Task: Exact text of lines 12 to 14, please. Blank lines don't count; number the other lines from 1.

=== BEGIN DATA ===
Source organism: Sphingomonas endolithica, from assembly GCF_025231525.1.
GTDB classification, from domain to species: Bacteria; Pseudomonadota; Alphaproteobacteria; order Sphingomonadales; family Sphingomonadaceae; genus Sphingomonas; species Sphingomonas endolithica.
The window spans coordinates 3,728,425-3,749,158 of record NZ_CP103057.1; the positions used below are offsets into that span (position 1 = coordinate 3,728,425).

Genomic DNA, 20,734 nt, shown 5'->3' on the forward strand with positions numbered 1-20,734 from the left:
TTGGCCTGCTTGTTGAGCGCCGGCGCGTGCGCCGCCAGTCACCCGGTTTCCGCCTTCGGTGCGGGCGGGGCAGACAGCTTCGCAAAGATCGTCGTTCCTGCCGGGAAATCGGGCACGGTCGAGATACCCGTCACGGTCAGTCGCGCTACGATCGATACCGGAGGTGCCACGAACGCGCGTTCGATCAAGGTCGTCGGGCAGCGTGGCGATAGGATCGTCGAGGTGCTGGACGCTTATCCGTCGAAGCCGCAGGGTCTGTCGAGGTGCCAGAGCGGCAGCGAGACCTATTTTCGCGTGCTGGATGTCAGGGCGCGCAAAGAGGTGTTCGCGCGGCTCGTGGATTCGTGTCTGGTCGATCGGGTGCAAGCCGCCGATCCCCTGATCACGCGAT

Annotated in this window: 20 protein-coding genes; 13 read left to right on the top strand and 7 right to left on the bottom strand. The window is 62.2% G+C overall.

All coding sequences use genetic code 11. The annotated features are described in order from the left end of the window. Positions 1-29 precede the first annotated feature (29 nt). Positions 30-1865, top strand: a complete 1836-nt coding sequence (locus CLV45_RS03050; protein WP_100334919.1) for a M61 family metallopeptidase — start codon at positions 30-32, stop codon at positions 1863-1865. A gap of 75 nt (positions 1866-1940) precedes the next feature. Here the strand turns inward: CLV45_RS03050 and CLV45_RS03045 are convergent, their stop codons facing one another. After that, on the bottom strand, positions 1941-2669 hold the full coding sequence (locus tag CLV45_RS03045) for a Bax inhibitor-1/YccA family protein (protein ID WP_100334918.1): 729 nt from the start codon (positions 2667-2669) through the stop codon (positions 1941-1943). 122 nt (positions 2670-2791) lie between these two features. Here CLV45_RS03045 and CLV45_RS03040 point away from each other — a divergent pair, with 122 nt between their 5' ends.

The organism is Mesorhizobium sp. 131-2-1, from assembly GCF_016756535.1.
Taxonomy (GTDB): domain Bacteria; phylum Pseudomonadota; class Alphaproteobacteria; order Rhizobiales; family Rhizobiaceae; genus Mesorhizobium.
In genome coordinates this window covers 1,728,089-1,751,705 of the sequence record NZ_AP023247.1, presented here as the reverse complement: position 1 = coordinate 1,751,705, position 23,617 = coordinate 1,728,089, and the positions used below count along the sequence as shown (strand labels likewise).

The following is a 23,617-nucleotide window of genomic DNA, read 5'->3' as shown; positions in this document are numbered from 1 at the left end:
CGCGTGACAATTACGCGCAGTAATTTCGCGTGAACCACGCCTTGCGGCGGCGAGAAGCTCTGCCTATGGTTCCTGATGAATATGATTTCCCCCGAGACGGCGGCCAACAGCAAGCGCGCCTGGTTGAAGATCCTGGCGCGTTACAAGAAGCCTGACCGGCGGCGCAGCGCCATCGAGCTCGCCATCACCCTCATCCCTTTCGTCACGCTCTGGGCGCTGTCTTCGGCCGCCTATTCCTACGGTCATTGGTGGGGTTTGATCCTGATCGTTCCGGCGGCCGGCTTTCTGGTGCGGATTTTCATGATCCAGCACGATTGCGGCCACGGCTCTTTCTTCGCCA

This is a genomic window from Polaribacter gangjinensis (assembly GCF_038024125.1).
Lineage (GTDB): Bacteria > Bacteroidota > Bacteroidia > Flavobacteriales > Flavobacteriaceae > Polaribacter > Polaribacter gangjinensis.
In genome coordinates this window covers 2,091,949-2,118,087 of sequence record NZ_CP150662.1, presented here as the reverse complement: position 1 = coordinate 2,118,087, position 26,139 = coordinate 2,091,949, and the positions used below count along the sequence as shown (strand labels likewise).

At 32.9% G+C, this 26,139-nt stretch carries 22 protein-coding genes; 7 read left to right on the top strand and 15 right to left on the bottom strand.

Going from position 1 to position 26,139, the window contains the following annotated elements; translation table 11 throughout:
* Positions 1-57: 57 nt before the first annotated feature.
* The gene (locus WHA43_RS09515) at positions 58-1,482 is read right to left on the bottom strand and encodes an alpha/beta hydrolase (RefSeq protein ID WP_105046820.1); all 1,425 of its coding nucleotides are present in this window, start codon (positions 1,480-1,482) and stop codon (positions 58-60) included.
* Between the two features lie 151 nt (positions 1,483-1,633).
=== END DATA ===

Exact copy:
CGCGTGACAATTACGCGCAGTAATTTCGCGTGAACCACGCCTTGCGGCGGCGAGAAGCTCTGCCTATGGTTCCTGATGAATATGATTTCCCCCGAGACGGCGGCCAACAGCAAGCGCGCCTGGTTGAAGATCCTGGCGCGTTACAAGAAGCCTGACCGGCGGCGCAGCGCCATCGAGCTCGCCATCACCCTCATCCCTTTCGTCACGCTCTGGGCGCTGTCTTCGGCCGCCTATTCCTACGGTCATTGGTGGGGTTTGATCCTGATCGTTCCGGCGGCCGGCTTTCTGGTGCGGATTTTCATGATCCAGCACGATTGCGGCCACGGCTCTTTCTTCGCCA

This is a genomic window from Polaribacter gangjinensis (assembly GCF_038024125.1).
Lineage (GTDB): Bacteria > Bacteroidota > Bacteroidia > Flavobacteriales > Flavobacteriaceae > Polaribacter > Polaribacter gangjinensis.